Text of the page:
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I've heard that light does change our momentum a little bit which made me think: How much photons are needed to erase a complete mountain? That is to evaporate a complete mountain such as Himalaya for instance.

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closed as unclear what you're asking by John Rennie, akhmeteli, David Z Oct 20 '13 at 20:22

Please clarify your specific problem or add additional details to highlight exactly what you need. As it's currently written, it’s hard to tell exactly what you're asking. See the How to Ask page for help clarifying this question.If this question can be reworded to fit the rules in the help center, please edit the question.

Why downvotes?? – MyFavouritePhysicistIsNewtax Oct 19 '13 at 18:58
Your question doesn't really make sense. What do you mean by "erase a mountain"? It's not clear what the physics content in this is supposed to be. – David Z Oct 19 '13 at 22:29

Let's say Himalaya is $8\text{ km}$ high, $50\text{ km}$ wide and $2400\text{ km}$ long. Let's assume it is mainly made of granite. Then it's volume is: $$\frac{8 \cdot 50\cdot 2400}{2} = 480000\text{ km}^3 = 4.8 \cdot 10^5 \text{ km}^3$$ The mass of $1\text{ km}^3$ of granite is $2.7\cdot10^{12}\text{ kg}$. So total mass is $1.296\cdot10^{17}\text{ kg}$.

Let's assume that granite heat capacity is almost the same as for $\text{SiO2}$, so $733 \text{ J/Kg}$. It's boiling temperature is $2230\text{ C}$, so we need $~1634590 J*kg = 1.6*10^6 J*kg$. Let's skip phase change energy expenses, they are not too big compared to this figure.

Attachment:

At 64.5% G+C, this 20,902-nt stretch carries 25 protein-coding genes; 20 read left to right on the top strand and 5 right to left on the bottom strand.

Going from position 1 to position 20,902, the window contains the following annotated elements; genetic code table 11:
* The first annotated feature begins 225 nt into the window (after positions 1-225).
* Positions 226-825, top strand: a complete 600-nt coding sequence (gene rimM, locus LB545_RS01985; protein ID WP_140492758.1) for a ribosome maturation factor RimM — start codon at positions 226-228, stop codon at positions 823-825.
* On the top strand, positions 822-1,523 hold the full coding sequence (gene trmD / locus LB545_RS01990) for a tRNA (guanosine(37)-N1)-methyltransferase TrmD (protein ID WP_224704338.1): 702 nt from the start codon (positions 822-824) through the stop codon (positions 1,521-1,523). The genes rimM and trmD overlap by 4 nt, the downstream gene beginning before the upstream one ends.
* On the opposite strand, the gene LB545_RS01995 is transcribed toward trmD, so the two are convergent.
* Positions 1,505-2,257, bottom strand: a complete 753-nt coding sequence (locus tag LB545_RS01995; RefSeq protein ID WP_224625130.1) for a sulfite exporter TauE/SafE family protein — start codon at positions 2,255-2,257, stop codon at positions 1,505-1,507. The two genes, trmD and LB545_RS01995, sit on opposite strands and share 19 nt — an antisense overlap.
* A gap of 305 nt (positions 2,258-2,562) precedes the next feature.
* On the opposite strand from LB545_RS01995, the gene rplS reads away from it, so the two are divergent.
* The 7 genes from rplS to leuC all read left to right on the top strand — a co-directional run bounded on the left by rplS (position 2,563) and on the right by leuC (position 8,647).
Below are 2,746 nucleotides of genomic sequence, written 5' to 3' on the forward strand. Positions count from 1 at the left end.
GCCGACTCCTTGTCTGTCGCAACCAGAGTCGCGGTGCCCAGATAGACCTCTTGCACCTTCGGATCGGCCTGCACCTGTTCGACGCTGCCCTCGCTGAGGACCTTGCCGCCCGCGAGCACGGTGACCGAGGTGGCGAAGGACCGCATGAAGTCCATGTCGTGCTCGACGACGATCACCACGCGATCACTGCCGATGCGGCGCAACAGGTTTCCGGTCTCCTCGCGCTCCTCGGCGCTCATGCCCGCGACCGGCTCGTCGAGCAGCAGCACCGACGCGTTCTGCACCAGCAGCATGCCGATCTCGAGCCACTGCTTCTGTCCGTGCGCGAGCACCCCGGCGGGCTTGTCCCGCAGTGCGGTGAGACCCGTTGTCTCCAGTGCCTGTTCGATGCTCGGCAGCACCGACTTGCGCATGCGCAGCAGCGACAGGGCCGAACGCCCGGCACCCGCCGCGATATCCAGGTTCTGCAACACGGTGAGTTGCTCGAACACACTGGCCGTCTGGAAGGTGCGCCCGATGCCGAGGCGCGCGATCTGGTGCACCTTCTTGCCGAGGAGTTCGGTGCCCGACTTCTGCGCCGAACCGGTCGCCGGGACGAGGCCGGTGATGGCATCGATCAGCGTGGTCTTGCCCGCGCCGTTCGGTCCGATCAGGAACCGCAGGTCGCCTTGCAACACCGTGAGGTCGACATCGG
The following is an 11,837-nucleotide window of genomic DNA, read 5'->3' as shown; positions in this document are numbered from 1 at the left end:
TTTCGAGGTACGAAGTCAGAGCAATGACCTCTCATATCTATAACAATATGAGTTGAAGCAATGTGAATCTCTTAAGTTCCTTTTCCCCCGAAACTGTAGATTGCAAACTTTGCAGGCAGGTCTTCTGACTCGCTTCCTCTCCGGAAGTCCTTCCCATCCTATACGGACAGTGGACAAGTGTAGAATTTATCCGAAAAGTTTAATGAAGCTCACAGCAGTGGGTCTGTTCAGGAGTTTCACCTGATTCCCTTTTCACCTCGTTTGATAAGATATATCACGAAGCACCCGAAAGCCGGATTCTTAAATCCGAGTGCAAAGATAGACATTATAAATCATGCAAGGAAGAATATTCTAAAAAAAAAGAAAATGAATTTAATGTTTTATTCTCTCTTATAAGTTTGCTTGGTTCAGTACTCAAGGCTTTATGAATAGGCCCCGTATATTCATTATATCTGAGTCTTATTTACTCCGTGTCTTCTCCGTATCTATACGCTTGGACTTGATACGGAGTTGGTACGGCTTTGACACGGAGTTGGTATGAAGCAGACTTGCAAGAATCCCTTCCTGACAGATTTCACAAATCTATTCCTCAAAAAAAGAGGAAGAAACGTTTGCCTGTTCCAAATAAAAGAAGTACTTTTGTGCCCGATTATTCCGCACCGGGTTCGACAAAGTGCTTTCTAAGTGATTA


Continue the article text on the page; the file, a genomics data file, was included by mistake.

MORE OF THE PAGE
So you need 2,0736*10^23 Joules of energy. That's about 500'000 1Mt nuclear bombs.

Last part, how many photons is needed? Let's assume we'll use 532nm green photons.

1 such photon has energy of 3.734*10-19 Joule. So required number of photons is: 2,0736*10^23/3.734*10-19 = 5,55 * 10^41. Quite a bit of photons.

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5.55 * 10e-41 photons per sec? – MyFavouritePhysicistIsNewtax Oct 19 '13 at 19:48
To put the numbers in perspective: the sun roughly outputs $10^{45}$ photons per second (estimated here). – Alexander Oct 19 '13 at 20:24
@MyFavouritePhysicistIsNewtax That's total, not per sec. But if you do this too slow - heat will just dissipate :-) – BarsMonster Oct 19 '13 at 21:26
Won't work for SiO2 with 532 nm. SiO2 has very low absorption of light with 532 nm. 430 nm is a better choice. – user1800 Oct 21 '13 at 17:22
@user1800 You are correct about pure SiO2, though granite is not transparent :-) – BarsMonster Oct 21 '13 at 20:37

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